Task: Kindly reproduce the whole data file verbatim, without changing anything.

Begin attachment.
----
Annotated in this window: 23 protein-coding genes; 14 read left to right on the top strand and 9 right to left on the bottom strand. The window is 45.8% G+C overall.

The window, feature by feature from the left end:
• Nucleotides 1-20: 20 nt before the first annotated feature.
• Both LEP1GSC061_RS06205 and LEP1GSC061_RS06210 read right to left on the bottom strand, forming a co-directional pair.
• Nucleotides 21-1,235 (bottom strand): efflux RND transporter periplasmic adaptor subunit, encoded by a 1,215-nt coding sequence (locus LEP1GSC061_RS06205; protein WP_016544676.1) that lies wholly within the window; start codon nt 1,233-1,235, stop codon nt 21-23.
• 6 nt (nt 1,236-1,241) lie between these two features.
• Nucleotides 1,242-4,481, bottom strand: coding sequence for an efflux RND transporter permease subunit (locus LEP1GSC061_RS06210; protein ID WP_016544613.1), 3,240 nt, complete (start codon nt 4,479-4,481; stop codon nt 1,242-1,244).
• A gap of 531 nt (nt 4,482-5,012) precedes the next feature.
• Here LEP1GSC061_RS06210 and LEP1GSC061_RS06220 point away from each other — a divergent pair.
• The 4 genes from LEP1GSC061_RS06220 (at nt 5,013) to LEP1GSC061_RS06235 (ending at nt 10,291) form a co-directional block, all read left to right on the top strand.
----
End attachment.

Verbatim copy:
Annotated in this window: 23 protein-coding genes; 14 read left to right on the top strand and 9 right to left on the bottom strand. The window is 45.8% G+C overall.

The window, feature by feature from the left end:
• Nucleotides 1-20: 20 nt before the first annotated feature.
• Both LEP1GSC061_RS06205 and LEP1GSC061_RS06210 read right to left on the bottom strand, forming a co-directional pair.
• Nucleotides 21-1,235 (bottom strand): efflux RND transporter periplasmic adaptor subunit, encoded by a 1,215-nt coding sequence (locus LEP1GSC061_RS06205; protein WP_016544676.1) that lies wholly within the window; start codon nt 1,233-1,235, stop codon nt 21-23.
• 6 nt (nt 1,236-1,241) lie between these two features.
• Nucleotides 1,242-4,481, bottom strand: coding sequence for an efflux RND transporter permease subunit (locus LEP1GSC061_RS06210; protein ID WP_016544613.1), 3,240 nt, complete (start codon nt 4,479-4,481; stop codon nt 1,242-1,244).
• A gap of 531 nt (nt 4,482-5,012) precedes the next feature.
• Here LEP1GSC061_RS06210 and LEP1GSC061_RS06220 point away from each other — a divergent pair.
• The 4 genes from LEP1GSC061_RS06220 (at nt 5,013) to LEP1GSC061_RS06235 (ending at nt 10,291) form a co-directional block, all read left to right on the top strand.